Wednesday, November 24, 2010

Choosing the Response

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I sat on the couch this morning and watched the sun rise at 9:30am. The condo was quiet, with Curtis's visiting parents already out for the morning to appointments needing to be taken care of in "the city". I sent them off with fresh coffee and homemade cinnamon rolls and settled in, wrapped in a quilt, to evaluate papers about courage.

It's interesting to read what fourteen year olds perceive to be courage. We had many conversations about the topic in class, with my redirection often needed to remind them that egging your neighbor's car when no one else will is not courage. Neither is going off an idiotic jump with your snow machine. Or sneaking out at night for a midnight run for ice cream. "Well if those don't count," my students recounted, "then I have never been courageous."

I tended to disagree.

Thanks to the last set of papers I had a starting place for conversations with these students about areas in their lives where they'd been courageous. "What about when your dad died?" I would ask one student. "What about when you moved in with your grandparents?" I would suggest to another. We had discussed as a class what defined courage before we started this project: overcoming obstacles, persevering in tough situations, withstanding fear. Despite these discussions, my students didn't see their challenging life circumstances as requiring courage.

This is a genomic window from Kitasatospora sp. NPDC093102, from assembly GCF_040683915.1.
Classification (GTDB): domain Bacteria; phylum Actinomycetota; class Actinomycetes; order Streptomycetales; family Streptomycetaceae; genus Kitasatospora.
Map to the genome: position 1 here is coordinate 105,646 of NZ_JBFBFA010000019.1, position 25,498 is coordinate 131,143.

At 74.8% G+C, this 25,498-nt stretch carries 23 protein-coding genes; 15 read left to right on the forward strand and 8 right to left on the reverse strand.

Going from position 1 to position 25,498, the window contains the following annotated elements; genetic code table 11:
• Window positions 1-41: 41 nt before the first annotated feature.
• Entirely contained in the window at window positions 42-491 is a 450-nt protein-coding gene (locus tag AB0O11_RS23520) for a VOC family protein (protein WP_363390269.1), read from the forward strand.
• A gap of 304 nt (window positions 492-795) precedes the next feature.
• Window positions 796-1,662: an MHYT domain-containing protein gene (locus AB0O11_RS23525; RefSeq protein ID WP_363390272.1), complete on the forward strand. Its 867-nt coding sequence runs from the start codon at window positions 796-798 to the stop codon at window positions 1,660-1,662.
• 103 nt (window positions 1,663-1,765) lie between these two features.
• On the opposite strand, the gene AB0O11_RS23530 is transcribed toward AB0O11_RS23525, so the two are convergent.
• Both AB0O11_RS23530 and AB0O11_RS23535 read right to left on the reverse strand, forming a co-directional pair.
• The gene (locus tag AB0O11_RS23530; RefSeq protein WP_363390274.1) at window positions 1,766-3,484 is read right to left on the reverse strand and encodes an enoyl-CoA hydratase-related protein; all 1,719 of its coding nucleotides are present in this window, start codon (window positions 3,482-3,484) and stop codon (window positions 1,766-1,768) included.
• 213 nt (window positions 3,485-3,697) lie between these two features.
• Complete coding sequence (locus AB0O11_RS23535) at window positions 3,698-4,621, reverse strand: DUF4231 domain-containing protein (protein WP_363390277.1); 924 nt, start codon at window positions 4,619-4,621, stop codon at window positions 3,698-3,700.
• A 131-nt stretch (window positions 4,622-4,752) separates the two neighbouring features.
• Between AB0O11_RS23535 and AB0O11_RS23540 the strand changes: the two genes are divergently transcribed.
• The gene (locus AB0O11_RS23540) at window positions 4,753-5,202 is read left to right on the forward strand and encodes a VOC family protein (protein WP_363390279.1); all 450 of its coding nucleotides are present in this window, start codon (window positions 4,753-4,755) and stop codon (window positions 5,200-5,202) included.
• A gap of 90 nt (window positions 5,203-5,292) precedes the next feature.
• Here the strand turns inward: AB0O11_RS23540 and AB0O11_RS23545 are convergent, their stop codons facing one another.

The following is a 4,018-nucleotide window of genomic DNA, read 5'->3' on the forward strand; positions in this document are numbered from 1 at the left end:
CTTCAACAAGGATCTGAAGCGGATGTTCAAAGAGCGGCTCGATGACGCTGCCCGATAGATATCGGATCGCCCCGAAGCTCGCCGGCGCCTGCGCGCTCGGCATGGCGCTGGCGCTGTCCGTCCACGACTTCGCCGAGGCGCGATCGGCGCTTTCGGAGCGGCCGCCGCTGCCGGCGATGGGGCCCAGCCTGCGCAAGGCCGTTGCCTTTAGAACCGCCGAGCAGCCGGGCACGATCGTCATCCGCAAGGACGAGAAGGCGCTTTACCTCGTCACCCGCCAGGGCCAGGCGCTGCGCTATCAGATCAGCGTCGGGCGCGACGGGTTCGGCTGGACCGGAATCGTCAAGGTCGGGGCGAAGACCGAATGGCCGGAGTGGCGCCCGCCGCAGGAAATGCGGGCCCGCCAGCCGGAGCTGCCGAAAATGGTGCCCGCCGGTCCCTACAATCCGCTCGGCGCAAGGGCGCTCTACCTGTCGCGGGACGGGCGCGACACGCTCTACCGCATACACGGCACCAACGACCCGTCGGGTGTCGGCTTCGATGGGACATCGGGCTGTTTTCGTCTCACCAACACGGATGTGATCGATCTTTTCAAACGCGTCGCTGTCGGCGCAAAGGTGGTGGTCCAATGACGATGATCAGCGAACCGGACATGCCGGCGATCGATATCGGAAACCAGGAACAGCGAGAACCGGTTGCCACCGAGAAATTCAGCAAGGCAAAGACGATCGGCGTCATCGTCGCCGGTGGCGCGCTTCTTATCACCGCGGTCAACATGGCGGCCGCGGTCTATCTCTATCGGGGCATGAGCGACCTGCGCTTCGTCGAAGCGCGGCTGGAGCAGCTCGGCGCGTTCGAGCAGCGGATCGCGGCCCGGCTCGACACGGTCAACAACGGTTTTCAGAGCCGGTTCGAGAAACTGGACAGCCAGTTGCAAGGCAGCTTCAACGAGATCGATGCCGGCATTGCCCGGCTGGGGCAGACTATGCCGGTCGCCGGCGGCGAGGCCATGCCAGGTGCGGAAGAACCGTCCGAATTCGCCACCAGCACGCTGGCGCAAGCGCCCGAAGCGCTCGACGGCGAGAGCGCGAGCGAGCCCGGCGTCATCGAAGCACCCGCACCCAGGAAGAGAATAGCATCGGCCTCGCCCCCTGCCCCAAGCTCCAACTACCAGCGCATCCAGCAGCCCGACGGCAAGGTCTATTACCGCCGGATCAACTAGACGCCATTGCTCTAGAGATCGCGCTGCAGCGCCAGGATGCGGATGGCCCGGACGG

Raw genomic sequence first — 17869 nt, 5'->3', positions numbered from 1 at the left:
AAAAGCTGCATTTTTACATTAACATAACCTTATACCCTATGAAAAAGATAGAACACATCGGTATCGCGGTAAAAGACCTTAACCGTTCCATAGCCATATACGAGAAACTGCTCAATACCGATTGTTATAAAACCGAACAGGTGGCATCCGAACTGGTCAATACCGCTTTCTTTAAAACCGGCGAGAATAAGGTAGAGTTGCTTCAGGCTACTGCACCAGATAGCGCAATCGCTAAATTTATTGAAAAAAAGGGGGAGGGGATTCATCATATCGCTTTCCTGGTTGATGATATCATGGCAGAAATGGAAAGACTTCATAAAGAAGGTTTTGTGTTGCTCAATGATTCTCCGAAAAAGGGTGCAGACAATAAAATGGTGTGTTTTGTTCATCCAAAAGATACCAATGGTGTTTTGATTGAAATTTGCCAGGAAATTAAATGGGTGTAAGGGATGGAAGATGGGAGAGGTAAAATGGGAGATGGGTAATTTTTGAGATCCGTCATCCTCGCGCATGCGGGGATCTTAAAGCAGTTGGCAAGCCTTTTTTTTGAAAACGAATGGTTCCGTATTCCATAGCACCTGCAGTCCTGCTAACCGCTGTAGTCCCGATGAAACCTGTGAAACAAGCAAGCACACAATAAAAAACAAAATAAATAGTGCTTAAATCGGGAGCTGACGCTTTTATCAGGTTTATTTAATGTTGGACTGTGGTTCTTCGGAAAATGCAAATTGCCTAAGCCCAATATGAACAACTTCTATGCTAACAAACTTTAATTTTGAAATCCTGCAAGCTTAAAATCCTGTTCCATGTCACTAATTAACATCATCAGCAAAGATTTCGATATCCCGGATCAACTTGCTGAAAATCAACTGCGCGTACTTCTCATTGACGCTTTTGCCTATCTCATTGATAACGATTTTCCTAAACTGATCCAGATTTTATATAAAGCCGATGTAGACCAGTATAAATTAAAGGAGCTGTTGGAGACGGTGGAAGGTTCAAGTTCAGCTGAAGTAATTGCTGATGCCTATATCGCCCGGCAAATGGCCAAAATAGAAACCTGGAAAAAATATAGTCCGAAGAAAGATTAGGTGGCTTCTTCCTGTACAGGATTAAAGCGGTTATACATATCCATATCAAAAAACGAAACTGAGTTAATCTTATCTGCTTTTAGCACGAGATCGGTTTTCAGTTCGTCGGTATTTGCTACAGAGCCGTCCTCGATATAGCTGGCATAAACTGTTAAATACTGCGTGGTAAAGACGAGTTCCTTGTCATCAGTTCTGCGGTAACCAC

They just see them as what life has handed them.

When I was originally handed this writing prompt to assign to my students (by the "higher ups" that determine district-wide which writing assignments will be best), I was not that excited about it. I thought it felt a bit forced and a bit idealistic. What about the students that haven't been courageous? What about those that don't stand up for themselves and what is right? In some ways I feel I was right: some students don't have a good personal example of being courageous. In more ways, I was wrong. These students needed to be reminded that they face situations that require them to choose to persevere, to push forward, and to work for the best in everyday life--sometimes when adults in their lives are working against them.

As I push through this set of papers, trying to remain fresh in my perspective after reading over one hundred responses, I am reminded that at times my students are completely unaware of the baggage they carry around with them. It weighs them down, affects their perspective, shapes their character--without them ever realizing it.

And while I hope they walk away from this assignment with a greater understanding of sentence structure and comma splices, I also hope they walk away feeling empowered. I want them to be able to see that even though they cannot control their circumstances, their response to events outside of their control will shape the path their life takes.

We are not often able to direct our lives (or our essay questions) in the way that we would choose, but recognizing the power of perspective and choice has been, perhaps, a valuable reminder that I needed just as much as them.

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